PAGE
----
What is Periodontal Disease?
Periodontal disease is the medical term for gum disease. It’s an infection that stems from bacteria living and multiplying in your gum tissue. Have you wondered why it’s so important for you to brush your teeth, floss, and visit your dentist twice a year? Besides keeping your teeth sparkling white, these habits prevent gum disease.
When you fail to brush your teeth each night and morning, food and other foreign particles get stuck between your teeth. The particles quickly turn into plaque—the sticky white substance you can brush off with your toothbrush. If the plaque is allowed to persist, it’ll harden and turn into tartar which your dentist can only remove. Plaque and tartar hide bacteria, and it starts to multiply under your gums. The first symptoms you’ll likely notice are red, swollen, and bleeding gums.
Your body notices this gum infection and tries to fight it. Your body’s immune response, coupled with the foreign bacteria, degrades your connective tissues and, eventually, your bone.
What is Gingivitis?
Gingivitis is a mild form of gum disease. It’s easily identifiable, and your River Edge dentist may comment on signs of gingivitis during your cleanings. Red, swollen gums at the base of your teeth indicate that you’re progressing down the gum disease path.
Gingivitis is caused by excess plaque and can be reversed by getting a thorough cleaning and developing a good oral hygiene routine. Brush your teeth twice per day, floss, and see your River Edge dentist twice a year. However, once your gingivitis progresses to its more severe form, periodontal disease, you’ll need the help of your dentist to treat it.
Symptoms of Gum Disease
Most adults in the US have some degree of gum disease. Some of the more common symptoms include:
- Red, swollen gums
- Tender gums
- Bleeding gums
- Persistent bad breath
- Loose teeth
- Teeth that seem to get longer
People with gum disease also sometimes notice that they are more susceptible to infections elsewhere in the body, experiencing frequent acne breakouts or getting every sickness “going around.” This is an anecdotal connection and not well established.
Are you experiencing signs of gum disease? Call (201) 343-4044 or make an appointment online today.
What Causes Gum Disease?
The number one cause of gum disease is poor oral hygiene. If you fail to take care of your teeth, gums, and tongue, bacteria-hiding plaque and tartar will build up along your gum line and cause periodontal disease. As such, gum disease is usually very easily avoided with proper oral hygiene habits.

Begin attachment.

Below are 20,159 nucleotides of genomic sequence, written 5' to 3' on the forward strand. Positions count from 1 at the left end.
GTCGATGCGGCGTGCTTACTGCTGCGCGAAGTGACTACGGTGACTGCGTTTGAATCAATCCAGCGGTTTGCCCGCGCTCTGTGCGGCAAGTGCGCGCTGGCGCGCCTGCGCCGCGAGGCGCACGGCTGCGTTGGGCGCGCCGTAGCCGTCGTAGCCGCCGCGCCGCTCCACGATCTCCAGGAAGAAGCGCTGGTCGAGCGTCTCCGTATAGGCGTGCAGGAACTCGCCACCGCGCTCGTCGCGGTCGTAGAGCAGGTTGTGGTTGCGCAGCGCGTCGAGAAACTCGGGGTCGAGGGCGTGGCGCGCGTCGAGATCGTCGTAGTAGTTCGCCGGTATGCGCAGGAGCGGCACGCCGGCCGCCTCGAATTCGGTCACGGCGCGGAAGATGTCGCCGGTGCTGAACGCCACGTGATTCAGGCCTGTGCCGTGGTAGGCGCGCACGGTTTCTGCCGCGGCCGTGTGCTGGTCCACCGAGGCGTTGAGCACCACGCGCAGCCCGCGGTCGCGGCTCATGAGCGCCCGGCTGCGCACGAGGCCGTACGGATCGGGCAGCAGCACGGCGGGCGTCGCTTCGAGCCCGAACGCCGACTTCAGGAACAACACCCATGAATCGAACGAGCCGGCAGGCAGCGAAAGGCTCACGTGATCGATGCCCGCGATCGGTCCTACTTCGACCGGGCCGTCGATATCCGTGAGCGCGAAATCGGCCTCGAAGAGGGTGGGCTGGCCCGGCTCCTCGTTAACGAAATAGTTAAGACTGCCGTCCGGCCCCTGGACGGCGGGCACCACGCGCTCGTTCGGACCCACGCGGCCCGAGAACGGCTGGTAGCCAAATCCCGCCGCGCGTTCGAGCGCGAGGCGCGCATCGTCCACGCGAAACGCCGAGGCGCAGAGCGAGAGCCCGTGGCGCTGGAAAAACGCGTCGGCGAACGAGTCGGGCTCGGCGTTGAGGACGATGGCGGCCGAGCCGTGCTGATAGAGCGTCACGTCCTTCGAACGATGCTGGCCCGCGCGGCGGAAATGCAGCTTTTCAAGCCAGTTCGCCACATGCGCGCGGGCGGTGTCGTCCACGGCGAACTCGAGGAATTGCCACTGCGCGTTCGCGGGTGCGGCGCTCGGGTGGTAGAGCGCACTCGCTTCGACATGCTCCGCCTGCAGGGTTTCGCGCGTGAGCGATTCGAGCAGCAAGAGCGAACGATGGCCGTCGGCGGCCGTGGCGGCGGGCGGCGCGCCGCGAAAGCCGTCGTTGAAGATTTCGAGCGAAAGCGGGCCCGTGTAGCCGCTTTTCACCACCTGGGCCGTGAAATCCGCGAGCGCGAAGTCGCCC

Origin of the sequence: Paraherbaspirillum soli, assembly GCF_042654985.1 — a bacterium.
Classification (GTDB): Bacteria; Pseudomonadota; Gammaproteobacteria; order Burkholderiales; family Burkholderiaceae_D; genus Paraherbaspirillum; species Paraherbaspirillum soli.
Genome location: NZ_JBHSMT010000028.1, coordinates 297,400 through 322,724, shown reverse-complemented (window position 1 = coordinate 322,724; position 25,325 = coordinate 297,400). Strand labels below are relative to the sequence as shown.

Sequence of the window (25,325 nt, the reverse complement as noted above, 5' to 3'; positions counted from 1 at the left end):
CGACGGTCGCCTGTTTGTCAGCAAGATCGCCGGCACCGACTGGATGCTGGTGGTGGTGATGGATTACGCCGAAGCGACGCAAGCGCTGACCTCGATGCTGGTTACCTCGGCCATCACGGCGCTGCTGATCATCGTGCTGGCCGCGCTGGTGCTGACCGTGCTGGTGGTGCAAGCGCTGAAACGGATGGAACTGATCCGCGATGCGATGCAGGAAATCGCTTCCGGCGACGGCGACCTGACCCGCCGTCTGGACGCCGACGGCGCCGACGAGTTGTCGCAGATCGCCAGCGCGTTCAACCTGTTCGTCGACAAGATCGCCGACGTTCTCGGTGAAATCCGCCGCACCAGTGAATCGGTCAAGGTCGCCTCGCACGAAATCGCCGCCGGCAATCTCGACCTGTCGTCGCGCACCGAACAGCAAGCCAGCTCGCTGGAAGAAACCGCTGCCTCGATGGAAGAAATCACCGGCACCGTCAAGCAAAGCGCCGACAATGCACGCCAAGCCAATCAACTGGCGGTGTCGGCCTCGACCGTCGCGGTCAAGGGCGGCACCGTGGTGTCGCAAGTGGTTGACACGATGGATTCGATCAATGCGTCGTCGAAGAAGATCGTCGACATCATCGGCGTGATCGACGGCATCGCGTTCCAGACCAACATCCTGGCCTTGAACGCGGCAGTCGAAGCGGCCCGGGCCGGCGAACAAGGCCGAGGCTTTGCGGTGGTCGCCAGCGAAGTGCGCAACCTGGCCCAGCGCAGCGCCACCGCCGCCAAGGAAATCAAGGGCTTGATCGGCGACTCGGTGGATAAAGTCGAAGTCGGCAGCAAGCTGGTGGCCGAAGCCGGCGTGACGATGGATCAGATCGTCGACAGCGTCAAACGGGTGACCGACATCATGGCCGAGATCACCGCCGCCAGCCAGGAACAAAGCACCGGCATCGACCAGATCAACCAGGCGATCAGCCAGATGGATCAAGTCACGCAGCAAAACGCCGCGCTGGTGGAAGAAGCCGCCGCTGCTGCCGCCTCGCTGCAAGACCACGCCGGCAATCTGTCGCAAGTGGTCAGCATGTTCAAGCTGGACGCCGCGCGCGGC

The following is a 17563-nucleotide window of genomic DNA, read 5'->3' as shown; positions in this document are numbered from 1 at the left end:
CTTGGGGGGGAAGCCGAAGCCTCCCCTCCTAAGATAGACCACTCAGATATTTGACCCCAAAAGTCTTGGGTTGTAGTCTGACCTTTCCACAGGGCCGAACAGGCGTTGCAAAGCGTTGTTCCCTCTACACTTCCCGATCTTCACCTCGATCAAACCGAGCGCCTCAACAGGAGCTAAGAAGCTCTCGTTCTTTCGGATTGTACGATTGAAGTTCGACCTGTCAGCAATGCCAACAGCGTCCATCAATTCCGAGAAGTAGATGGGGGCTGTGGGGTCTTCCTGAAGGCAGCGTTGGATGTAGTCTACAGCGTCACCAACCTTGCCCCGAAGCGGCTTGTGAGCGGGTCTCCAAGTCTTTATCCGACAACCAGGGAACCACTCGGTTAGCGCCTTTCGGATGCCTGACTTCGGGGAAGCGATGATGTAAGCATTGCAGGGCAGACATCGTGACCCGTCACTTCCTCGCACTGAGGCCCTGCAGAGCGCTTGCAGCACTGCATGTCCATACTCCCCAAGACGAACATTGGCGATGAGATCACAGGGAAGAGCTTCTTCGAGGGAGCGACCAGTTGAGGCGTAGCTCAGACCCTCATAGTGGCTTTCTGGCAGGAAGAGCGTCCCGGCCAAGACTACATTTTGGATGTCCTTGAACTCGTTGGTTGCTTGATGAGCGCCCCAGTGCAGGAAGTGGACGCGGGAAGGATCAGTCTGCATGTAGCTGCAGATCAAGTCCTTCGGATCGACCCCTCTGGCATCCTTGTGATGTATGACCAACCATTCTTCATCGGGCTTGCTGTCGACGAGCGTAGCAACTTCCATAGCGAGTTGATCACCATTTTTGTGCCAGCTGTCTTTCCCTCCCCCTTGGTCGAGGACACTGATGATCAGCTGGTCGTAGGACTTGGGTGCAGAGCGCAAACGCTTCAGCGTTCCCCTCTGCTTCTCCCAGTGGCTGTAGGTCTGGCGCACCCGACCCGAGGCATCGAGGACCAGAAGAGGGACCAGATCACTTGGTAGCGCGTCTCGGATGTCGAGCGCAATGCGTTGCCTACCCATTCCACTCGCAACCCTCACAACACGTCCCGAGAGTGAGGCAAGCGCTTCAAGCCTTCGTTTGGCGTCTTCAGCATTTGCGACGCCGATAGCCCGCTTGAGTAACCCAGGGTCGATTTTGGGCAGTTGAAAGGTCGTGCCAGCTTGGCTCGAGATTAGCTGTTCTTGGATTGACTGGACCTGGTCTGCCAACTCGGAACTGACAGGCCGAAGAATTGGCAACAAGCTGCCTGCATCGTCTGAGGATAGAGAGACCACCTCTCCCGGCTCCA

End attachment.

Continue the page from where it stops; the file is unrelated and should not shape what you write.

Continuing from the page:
Other causes of gum disease are:
- Tobacco: Smoking cigarettes, a pipe, a water pipe, hooka, cannabis, vaping, and chewing tobacco are all causes of gum disease. The easiest way to combat this is to simply avoid using these substances.
- Hormonal changes: Pregnancy and menopause can make you more susceptible to gum disease.
- Inadequate nutrition: Vitamin deficiency can cause gum disease
- Genetics: If you’re born with genetic factors that affect your immune and inflammatory responses, you’re susceptible to gum disease.
- Diseases such as diabetes, Chron’s, and rheumatoid arthritis.
- Medications that cause a dry mouth: A dry mouth is a breeding ground for bacteria that can cause gum disease.
- Obesity: While this is less understood, those with excess weight are sometimes three times more likely to have gum disease due to their body’s inappropriate inflammatory response.
Do you think you may have gum disease or are developing gingivitis? Visit your River Edge dentist to stop gum disease in its tracks. Call (201) 343-4044 or make an appointment online.
How Gum Disease Leads to Tooth Loss
Gum disease occurs when bacteria infect the small spaces between your teeth and gums. Colonies of bacteria living here secrete acids and other toxic chemicals that can irritate and damage your gums, separating them from your teeth and making more space for more bacteria to live. As bacteria penetrate deeper, they reach your jaw bone, and they begin destroying the bone and ligaments that secure your teeth. This is when you may begin to notice receding gums and loose teeth.
Your own immune system plays a major role in tooth loss—even more so than the bacteria themselves. As the infection becomes more severe, your body’s response to it becomes more aggressive as it kills the tissues and bones infected to stop gum disease.
When there’s insufficient bone to hold your teeth in place, they will fall out.
The Impact of Gum Disease on the Body
As a chronic infection, gum disease is a jumping-off point for infections elsewhere in the body. Infections can spread to your heart, lungs, and blood vessels. It’s associated with a high risk of heart failure, stroke, and erectile dysfunction. It has been linked to premature birth and low birth weight. The chronic inflammation associated with gum disease can interfere with your body’s ability to regulate blood sugar, contributing to diabetes. Treating gum disease can reduce your medical expenses related to these conditions and reduce your risk of hospitalization for them.
Some gum disease bacteria have also been shown to hamper the body’s ability to fight cancer, though we’re not sure how much gum disease might impact cancer risk.
If you are looking for gum disease treatment in River Edge, NJ, please call (201) 343-4044 or email the River Edge Dental Center for General & Cosmetic Dentistry today for an appointment.